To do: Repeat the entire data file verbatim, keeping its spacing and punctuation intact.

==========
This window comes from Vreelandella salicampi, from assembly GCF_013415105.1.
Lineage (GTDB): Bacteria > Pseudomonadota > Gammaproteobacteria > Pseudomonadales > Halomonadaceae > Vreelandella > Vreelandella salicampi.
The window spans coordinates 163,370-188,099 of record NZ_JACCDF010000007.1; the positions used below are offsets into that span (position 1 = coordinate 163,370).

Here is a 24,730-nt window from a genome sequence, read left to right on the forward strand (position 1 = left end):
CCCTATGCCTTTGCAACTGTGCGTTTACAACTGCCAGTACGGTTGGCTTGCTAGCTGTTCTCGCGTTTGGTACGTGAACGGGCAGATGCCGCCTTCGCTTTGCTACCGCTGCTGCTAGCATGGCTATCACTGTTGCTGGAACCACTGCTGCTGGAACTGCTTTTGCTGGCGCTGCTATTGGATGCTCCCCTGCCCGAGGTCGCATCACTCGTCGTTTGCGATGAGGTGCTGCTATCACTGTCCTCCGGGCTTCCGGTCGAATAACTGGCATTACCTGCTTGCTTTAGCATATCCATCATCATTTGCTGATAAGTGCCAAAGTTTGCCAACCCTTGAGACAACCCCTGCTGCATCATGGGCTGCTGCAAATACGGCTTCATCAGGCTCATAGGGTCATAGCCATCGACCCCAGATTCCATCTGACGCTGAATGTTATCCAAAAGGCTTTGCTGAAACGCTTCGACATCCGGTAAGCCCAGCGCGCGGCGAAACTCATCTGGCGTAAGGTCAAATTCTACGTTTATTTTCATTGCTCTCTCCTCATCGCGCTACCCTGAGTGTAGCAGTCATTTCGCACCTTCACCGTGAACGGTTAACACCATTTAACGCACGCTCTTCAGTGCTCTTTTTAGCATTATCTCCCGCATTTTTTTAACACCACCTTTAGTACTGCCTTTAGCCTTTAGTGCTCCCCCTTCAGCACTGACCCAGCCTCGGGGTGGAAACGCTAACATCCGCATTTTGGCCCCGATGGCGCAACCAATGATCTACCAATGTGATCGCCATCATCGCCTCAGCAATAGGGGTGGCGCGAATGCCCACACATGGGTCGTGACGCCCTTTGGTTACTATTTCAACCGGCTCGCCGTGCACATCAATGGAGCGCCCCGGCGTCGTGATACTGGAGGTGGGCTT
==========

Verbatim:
This window comes from Vreelandella salicampi, from assembly GCF_013415105.1.
Lineage (GTDB): Bacteria > Pseudomonadota > Gammaproteobacteria > Pseudomonadales > Halomonadaceae > Vreelandella > Vreelandella salicampi.
The window spans coordinates 163,370-188,099 of record NZ_JACCDF010000007.1; the positions used below are offsets into that span (position 1 = coordinate 163,370).

Here is a 24,730-nt window from a genome sequence, read left to right on the forward strand (position 1 = left end):
CCCTATGCCTTTGCAACTGTGCGTTTACAACTGCCAGTACGGTTGGCTTGCTAGCTGTTCTCGCGTTTGGTACGTGAACGGGCAGATGCCGCCTTCGCTTTGCTACCGCTGCTGCTAGCATGGCTATCACTGTTGCTGGAACCACTGCTGCTGGAACTGCTTTTGCTGGCGCTGCTATTGGATGCTCCCCTGCCCGAGGTCGCATCACTCGTCGTTTGCGATGAGGTGCTGCTATCACTGTCCTCCGGGCTTCCGGTCGAATAACTGGCATTACCTGCTTGCTTTAGCATATCCATCATCATTTGCTGATAAGTGCCAAAGTTTGCCAACCCTTGAGACAACCCCTGCTGCATCATGGGCTGCTGCAAATACGGCTTCATCAGGCTCATAGGGTCATAGCCATCGACCCCAGATTCCATCTGACGCTGAATGTTATCCAAAAGGCTTTGCTGAAACGCTTCGACATCCGGTAAGCCCAGCGCGCGGCGAAACTCATCTGGCGTAAGGTCAAATTCTACGTTTATTTTCATTGCTCTCTCCTCATCGCGCTACCCTGAGTGTAGCAGTCATTTCGCACCTTCACCGTGAACGGTTAACACCATTTAACGCACGCTCTTCAGTGCTCTTTTTAGCATTATCTCCCGCATTTTTTTAACACCACCTTTAGTACTGCCTTTAGCCTTTAGTGCTCCCCCTTCAGCACTGACCCAGCCTCGGGGTGGAAACGCTAACATCCGCATTTTGGCCCCGATGGCGCAACCAATGATCTACCAATGTGATCGCCATCATCGCCTCAGCAATAGGGGTGGCGCGAATGCCCACACATGGGTCGTGACGCCCTTTGGTTACTATTTCAACCGGCTCGCCGTGCACATCAATGGAGCGCCCCGGCGTCGTGATACTGGAGGTGGGCTT